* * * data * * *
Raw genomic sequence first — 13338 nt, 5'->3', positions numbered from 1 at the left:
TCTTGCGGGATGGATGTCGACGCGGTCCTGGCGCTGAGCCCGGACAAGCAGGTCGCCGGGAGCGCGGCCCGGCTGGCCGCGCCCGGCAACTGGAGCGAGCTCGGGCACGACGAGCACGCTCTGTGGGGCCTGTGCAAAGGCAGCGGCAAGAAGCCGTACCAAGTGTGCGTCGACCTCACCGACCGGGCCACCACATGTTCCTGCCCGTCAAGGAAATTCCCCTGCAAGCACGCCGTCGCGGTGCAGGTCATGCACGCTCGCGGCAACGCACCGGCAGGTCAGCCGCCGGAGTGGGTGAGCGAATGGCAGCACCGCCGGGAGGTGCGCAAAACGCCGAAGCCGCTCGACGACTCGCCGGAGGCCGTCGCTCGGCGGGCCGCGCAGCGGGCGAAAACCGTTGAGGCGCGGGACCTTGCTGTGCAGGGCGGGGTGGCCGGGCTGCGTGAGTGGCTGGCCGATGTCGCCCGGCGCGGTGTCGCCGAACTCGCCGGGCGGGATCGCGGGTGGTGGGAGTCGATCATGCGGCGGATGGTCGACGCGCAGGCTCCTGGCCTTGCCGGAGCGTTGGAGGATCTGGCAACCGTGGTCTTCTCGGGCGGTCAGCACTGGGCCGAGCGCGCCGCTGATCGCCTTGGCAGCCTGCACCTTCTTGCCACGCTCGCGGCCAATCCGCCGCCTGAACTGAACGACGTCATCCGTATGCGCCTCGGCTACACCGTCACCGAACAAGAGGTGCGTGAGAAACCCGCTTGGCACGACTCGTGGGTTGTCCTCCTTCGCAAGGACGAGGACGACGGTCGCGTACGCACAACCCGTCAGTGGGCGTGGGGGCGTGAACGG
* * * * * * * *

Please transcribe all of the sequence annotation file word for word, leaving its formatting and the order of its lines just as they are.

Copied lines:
Raw genomic sequence first — 13338 nt, 5'->3', positions numbered from 1 at the left:
TCTTGCGGGATGGATGTCGACGCGGTCCTGGCGCTGAGCCCGGACAAGCAGGTCGCCGGGAGCGCGGCCCGGCTGGCCGCGCCCGGCAACTGGAGCGAGCTCGGGCACGACGAGCACGCTCTGTGGGGCCTGTGCAAAGGCAGCGGCAAGAAGCCGTACCAAGTGTGCGTCGACCTCACCGACCGGGCCACCACATGTTCCTGCCCGTCAAGGAAATTCCCCTGCAAGCACGCCGTCGCGGTGCAGGTCATGCACGCTCGCGGCAACGCACCGGCAGGTCAGCCGCCGGAGTGGGTGAGCGAATGGCAGCACCGCCGGGAGGTGCGCAAAACGCCGAAGCCGCTCGACGACTCGCCGGAGGCCGTCGCTCGGCGGGCCGCGCAGCGGGCGAAAACCGTTGAGGCGCGGGACCTTGCTGTGCAGGGCGGGGTGGCCGGGCTGCGTGAGTGGCTGGCCGATGTCGCCCGGCGCGGTGTCGCCGAACTCGCCGGGCGGGATCGCGGGTGGTGGGAGTCGATCATGCGGCGGATGGTCGACGCGCAGGCTCCTGGCCTTGCCGGAGCGTTGGAGGATCTGGCAACCGTGGTCTTCTCGGGCGGTCAGCACTGGGCCGAGCGCGCCGCTGATCGCCTTGGCAGCCTGCACCTTCTTGCCACGCTCGCGGCCAATCCGCCGCCTGAACTGAACGACGTCATCCGTATGCGCCTCGGCTACACCGTCACCGAACAAGAGGTGCGTGAGAAACCCGCTTGGCACGACTCGTGGGTTGTCCTCCTTCGCAAGGACGAGGACGACGGTCGCGTACGCACAACCCGTCAGTGGGCGTGGGGGCGTGAACGG